Updated at 5:10 p.m.
With two weeks until teachers report for the fall semester, the union representing the majority of School District of Philadelphia staff says it supports a “negotiated vaccine mandate for staff.”
In a letter sent Monday to members and obtained by WHYY, Philadelphia Federation of Teachers President Jerry Jordan said the mandate must include religious and medical exemptions to earn union support.
Hite said Monday that the district has not yet “made a formal request” for a vaccine mandate, but officials “have started the conversation” with the PFT about a vaccine requirement.
Over the weekend, the head of the American Federation of Teachers — to which the PFT belongs — said local unions should “be working with our employers … on vaccine mandates.”
Jordan cited that development in his letter to members.
“In order to ensure that we are doing all we can to support the health and safety of our students and staff, the PFT supports the position outlined by AFT President Randi Weingarten,” the letter read.
The union representing Philadelphia school principals also said Monday that it supports a negotiated vaccine requirement for its members.
Philadelphia is returning to full-time, in-person learning for the first time since the pandemic began. Experts say that vaccination is the single best tool to keep schools safe. But with classes fast approaching, it’s still unclear how many Philadelphia school staff are vaccinated — and whether the remainder will be compelled to follow suit.
So far, most school districts have been reluctant to require staff vaccination.
New York City is among the exceptions. The district there told staff they must be vaccinated or submit to weekly testing. Closer to home, the Upper Merion School District passed a similar policy earlier this month.
Hospitals and health care facilities have long required vaccinations for employees — and many have done the same with COVID. New Jersey, for instance, is requiring all workers in health care facilities and congregate settings to get vaccinated against COVID-19 or get tested weekly. And national health officials, such as Dr. Anthony Fauci, have grown increasingly vocal in their support of vaccine mandates.
Schools have not typically required vaccines for staff, and, to this point, most unions have struck a neutral tone on the issue.
The state’s largest teachers union — the Pennsylvania State Education Association (PSEA) — does not endorse or oppose compulsory vaccination, a spokesperson told WHYY. That stance largely mirrors the position of the National Education Association (NEA) and other large state unions like California Teachers Association. New York state’s teachers union, meanwhile, has opposed compulsory vaccination policies.
PSEA spokesperson David Broderic said that compulsory vaccination should be approached on a district-by-district basis.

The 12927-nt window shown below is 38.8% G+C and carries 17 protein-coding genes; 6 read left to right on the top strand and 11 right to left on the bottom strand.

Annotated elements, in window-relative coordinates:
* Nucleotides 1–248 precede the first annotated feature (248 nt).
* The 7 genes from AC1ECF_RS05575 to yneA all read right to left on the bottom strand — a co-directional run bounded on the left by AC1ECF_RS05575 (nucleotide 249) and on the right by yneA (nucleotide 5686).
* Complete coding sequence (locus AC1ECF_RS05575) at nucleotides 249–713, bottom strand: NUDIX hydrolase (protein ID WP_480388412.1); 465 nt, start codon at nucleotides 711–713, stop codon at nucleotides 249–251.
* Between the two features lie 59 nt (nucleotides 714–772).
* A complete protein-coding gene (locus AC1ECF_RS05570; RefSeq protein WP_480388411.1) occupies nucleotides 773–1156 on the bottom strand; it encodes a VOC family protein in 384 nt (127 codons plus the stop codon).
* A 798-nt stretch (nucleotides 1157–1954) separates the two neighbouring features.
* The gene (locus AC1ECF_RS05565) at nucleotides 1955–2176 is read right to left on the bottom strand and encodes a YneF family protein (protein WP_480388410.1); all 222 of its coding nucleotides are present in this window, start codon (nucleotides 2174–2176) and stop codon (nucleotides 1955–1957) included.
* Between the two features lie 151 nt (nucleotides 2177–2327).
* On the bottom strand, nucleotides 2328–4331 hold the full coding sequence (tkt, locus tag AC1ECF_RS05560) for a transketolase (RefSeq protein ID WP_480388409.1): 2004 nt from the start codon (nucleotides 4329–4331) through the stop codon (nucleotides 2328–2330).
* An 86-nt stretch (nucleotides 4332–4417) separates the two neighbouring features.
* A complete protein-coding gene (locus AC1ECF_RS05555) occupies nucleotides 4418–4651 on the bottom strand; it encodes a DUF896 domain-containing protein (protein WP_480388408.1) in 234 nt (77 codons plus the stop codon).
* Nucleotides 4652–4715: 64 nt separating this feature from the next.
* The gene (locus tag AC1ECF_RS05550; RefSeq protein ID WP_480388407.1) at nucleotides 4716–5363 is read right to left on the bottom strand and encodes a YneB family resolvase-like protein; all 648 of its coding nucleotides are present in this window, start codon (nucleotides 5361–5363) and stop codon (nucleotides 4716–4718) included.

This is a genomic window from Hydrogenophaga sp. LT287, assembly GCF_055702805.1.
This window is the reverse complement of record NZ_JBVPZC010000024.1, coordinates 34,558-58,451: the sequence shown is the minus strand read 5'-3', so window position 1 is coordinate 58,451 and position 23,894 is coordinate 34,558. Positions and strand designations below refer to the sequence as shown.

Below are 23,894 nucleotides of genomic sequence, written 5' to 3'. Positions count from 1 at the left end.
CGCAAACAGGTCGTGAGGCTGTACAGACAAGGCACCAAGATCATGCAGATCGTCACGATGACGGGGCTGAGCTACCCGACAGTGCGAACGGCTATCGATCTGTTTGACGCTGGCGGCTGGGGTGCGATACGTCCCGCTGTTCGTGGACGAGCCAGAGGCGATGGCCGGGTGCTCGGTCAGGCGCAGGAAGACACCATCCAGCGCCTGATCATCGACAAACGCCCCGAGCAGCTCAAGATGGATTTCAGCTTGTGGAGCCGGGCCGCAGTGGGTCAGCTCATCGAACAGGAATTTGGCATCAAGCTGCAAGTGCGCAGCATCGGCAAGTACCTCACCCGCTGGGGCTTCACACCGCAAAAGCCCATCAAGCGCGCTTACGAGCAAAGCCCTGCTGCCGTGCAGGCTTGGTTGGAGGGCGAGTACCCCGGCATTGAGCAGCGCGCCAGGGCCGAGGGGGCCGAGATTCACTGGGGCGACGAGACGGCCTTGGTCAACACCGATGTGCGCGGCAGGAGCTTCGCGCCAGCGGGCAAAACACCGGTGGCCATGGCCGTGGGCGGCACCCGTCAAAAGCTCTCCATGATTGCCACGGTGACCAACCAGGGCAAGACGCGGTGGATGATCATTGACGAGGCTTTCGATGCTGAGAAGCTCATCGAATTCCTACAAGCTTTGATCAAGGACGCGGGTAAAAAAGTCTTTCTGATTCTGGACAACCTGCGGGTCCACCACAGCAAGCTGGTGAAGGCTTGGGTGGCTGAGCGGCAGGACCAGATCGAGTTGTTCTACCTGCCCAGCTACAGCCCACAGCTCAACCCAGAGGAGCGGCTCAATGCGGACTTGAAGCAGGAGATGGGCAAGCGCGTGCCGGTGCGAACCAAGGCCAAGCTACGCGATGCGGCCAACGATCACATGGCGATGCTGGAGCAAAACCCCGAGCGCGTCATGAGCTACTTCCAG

“We’re just encouraging our local leaders in those districts to work with the school districts to make sure that whatever vaccination policy a school district adopts is something that staff members are comfortable with,” said Broderic.
In the early days of the vaccine rollout, teachers unions argued that their members should be prioritized. Policymakers heeded those arguments.
In Philadelphia, the school district worked with the Children’s Hospital of Philadelphia to set up a special vaccination program for staff. Pennsylvania’s state government did the same for school staff outside Philadelphia.
Through that state program, according to Broderic, about 112,000 school staff received vaccines. That number represents about three-quarters of all eligible staff.
It’s unknown how many staff got vaccinated outside the program, said Broderic, but he believes “the vast majority of school employees in Pennsylvania have been vaccinated.”
About half of eligible Philadelphia school staff received a vaccine through the school district’s program with the Children’s Hospital of Philadelphia. Again, it’s unknown how many staff received vaccines through other means.
The PFT and school district have consistently said they aren’t tracking the data, a departure from many private employers.
“They get the vaccine from a medical provider or the Department of Public Health and they don’t share that information with us,” said Hite.
Hite has, however, said that he’d like to institute a vaccine requirement.
“I would mandate [vaccines] as quickly as possible,” Hite told MSNBC on Friday. “I would’ve mandated them a long time ago if we could have done that.”
In late July, Hite told the media he’d not yet proposed a vaccine mandate yet “on advice of counsel.” It’s unclear what law would prevent the district from compelling vaccinations. The U.S Supreme Court established the legality of compulsory vaccination in the early 20th century.
“It’s an HR issue,” said Mayor Jim Kenney at a Monday press event. “You don’t just tell people you’re gonna do this or that without having a discussion with them — at least if you wanna be successful.”
At the same press event, Hite indicated that the district wanted to tread carefully on a mandate because it didn’t want to alienate employees.
“With a potential labor shortage you don’t want to do anything that would magnify the problems there,” said Hite. “We have to continue to talk with individuals and make the decision as we move forward.”
The School District of Philadelphia has already said it will require masks for students and staff, making it one of the few districts in Southeastern Pennsylvania to take such a step. Norristown Area School District announced a mask mandate Monday.
The district also plans to test all adults in schools once a week. The district does not plan to test asymptomatic students, but the PFT, according to Jordan’s letter, is pushing for regular testing of students.
Emily Rizzo contributed to this report.
Get more Pennsylvania stories that matter